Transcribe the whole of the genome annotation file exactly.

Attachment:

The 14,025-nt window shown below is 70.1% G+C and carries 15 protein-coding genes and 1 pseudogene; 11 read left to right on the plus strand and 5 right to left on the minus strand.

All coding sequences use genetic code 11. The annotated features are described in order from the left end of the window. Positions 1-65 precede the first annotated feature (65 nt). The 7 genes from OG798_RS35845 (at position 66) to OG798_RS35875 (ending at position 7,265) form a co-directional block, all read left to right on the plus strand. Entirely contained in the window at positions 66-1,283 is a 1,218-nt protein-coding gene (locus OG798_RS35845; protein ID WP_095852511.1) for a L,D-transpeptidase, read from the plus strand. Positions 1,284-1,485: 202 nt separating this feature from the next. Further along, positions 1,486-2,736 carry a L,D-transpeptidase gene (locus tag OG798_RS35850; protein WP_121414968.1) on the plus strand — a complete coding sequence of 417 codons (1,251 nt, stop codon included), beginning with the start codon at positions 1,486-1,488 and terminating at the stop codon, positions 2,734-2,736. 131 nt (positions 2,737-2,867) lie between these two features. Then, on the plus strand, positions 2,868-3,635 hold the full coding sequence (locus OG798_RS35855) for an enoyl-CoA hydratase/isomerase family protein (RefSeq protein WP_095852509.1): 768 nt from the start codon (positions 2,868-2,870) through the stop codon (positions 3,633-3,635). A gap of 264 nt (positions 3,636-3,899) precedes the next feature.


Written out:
The 14,025-nt window shown below is 70.1% G+C and carries 15 protein-coding genes and 1 pseudogene; 11 read left to right on the plus strand and 5 right to left on the minus strand.

All coding sequences use genetic code 11. The annotated features are described in order from the left end of the window. Positions 1-65 precede the first annotated feature (65 nt). The 7 genes from OG798_RS35845 (at position 66) to OG798_RS35875 (ending at position 7,265) form a co-directional block, all read left to right on the plus strand. Entirely contained in the window at positions 66-1,283 is a 1,218-nt protein-coding gene (locus OG798_RS35845; protein ID WP_095852511.1) for a L,D-transpeptidase, read from the plus strand. Positions 1,284-1,485: 202 nt separating this feature from the next. Further along, positions 1,486-2,736 carry a L,D-transpeptidase gene (locus tag OG798_RS35850; protein WP_121414968.1) on the plus strand — a complete coding sequence of 417 codons (1,251 nt, stop codon included), beginning with the start codon at positions 1,486-1,488 and terminating at the stop codon, positions 2,734-2,736. 131 nt (positions 2,737-2,867) lie between these two features. Then, on the plus strand, positions 2,868-3,635 hold the full coding sequence (locus OG798_RS35855) for an enoyl-CoA hydratase/isomerase family protein (RefSeq protein WP_095852509.1): 768 nt from the start codon (positions 2,868-2,870) through the stop codon (positions 3,633-3,635). A gap of 264 nt (positions 3,636-3,899) precedes the next feature.